In the years that followed, we watched as the government (which claimed it had no money to allocate to tertiary education) squander state resources time and time again. We protested relentlessly; fiercely. We were shot at by police, our campuses looked like war-zones and we wondered whether we would attain the degrees upon which our families hopes rested so heavily.

After Jacob Zuma's resignation a few days ago, I wrote about how the ANC would embark on a journey of some serious ass-kissing in the run-up to the general elections in 2019. I warned Fees Must Fall activists that if ever there were a more opportune time to act, that it was most certainly now. R57 billion rand has been allocated for the funding of tertiary education for students whose household incomes are less than or equal to R350 000 per annum. This will assist not only the poor black working class but the black "missing middle" as well. The entire duration of their degrees will be funded with the added promise of supporting students in terms of food, transport and accommodation costs, all key to making this announcement a full victory and not just a partial one.

Now does this magically solve all our problems as black students? Does it do away with the rampant inequality prevalent on all our university campuses? No, it does not. But what it is, is a step in a very hopeful direction. Of course, it remains to be seen whether this R57 billion will actually serve its purpose and not be misappropriated like so many of our state funds in the past. However, our acting President Cyril Ramaphosa, is looking to make a big splash. He's looking to garner not only our support but our lasting support, so it would stand him in good stead if he ensures his government keeps their word. He has seen (or at least read about) the destruction, the chaos, the physical and psychological damage to our young members of society following numerous Fees Must Fall protests and clashes with the police.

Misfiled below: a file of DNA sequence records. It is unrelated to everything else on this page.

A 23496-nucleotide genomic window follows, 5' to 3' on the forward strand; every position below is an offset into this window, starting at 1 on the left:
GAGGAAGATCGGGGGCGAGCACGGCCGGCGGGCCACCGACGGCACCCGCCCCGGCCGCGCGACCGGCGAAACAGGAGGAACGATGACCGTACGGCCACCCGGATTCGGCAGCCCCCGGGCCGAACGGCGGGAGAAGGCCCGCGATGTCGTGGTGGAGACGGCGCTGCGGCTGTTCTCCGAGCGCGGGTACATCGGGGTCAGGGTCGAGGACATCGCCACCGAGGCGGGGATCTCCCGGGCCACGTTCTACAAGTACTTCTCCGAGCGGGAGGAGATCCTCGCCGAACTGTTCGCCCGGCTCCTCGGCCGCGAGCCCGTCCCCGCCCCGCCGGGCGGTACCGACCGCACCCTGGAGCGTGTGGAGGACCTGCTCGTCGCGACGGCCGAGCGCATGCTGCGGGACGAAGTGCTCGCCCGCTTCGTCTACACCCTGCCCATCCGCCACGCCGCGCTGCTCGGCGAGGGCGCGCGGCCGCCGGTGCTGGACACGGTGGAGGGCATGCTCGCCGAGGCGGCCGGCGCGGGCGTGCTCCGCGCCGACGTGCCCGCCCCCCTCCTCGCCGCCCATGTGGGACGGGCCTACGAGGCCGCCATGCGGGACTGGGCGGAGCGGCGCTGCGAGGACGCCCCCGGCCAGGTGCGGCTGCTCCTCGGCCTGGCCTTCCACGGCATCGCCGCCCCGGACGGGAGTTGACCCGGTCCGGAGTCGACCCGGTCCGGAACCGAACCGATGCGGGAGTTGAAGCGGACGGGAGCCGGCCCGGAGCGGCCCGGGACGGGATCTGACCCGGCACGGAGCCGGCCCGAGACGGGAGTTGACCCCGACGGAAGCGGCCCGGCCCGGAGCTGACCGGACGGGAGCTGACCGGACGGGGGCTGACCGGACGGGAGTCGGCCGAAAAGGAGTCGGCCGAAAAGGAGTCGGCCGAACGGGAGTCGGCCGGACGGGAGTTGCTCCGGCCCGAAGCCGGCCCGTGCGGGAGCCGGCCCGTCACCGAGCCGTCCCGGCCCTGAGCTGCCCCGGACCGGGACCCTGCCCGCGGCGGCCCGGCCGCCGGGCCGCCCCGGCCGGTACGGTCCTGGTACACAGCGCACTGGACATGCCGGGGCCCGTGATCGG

I will never forget that day at the Union Buildings when the police started throwing stun grenades at us and unleashing a barrage of bullets. I will never forget how a young male student stumbled towards my friend and I, his face completely drenched in blood. I will never forget how my friend and I ran out of sheer, naked fear, blindly into the busy streets of the Pretoria CBD and eventually hid ourselves behind a nearby bus stop. I was not as active on the frontlines as so many other students were, not in the least, so I can only begin to imagine the kind of trauma they still have to wrestle with till this day.

The #NationalShutDown in Cape Town on Wednesday, October 21 2015. Photo by Imraan Christian

That is why this announcement, as much as it was a string of words on a piece of paper for a lot of people, meant so much more to the rest of us. It's a sigh of relief for many black students. It means a glimmer of hope for so many black families. It's a chance to dream and to do so without inhibition. This is all we've been fighting for and it feels so damn good to allow ourselves, even for just a moment, to bask in the light that seemed so elusive back then.

Our fallen comrade Solomon Mahlangu, the young man we sang about in our struggle songs, once said that his blood would nourish the tree that would bear the fruits of freedom. He told us to continue the fight. And so to all my comrades, amandla!